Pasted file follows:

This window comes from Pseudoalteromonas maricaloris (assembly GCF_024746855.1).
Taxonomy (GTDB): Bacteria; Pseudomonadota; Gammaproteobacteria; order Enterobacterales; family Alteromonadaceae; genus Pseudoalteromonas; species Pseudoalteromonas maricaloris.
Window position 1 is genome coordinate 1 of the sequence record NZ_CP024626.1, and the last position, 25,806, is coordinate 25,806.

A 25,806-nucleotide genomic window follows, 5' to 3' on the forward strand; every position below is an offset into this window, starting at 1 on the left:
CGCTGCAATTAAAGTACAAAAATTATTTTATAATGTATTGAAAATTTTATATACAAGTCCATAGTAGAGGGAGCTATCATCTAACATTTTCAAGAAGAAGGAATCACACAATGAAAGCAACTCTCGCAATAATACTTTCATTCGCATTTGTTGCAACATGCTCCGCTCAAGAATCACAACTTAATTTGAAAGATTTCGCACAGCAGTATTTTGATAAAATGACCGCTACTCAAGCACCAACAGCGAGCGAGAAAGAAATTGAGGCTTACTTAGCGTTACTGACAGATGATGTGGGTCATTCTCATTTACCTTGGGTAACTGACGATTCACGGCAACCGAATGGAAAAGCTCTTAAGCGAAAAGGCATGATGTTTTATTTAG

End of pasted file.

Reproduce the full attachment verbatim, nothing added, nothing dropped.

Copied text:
This window comes from Pseudoalteromonas maricaloris (assembly GCF_024746855.1).
Taxonomy (GTDB): Bacteria; Pseudomonadota; Gammaproteobacteria; order Enterobacterales; family Alteromonadaceae; genus Pseudoalteromonas; species Pseudoalteromonas maricaloris.
Window position 1 is genome coordinate 1 of the sequence record NZ_CP024626.1, and the last position, 25,806, is coordinate 25,806.

A 25,806-nucleotide genomic window follows, 5' to 3' on the forward strand; every position below is an offset into this window, starting at 1 on the left:
CGCTGCAATTAAAGTACAAAAATTATTTTATAATGTATTGAAAATTTTATATACAAGTCCATAGTAGAGGGAGCTATCATCTAACATTTTCAAGAAGAAGGAATCACACAATGAAAGCAACTCTCGCAATAATACTTTCATTCGCATTTGTTGCAACATGCTCCGCTCAAGAATCACAACTTAATTTGAAAGATTTCGCACAGCAGTATTTTGATAAAATGACCGCTACTCAAGCACCAACAGCGAGCGAGAAAGAAATTGAGGCTTACTTAGCGTTACTGACAGATGATGTGGGTCATTCTCATTTACCTTGGGTAACTGACGATTCACGGCAACCGAATGGAAAAGCTCTTAAGCGAAAAGGCATGATGTTTTATTTAG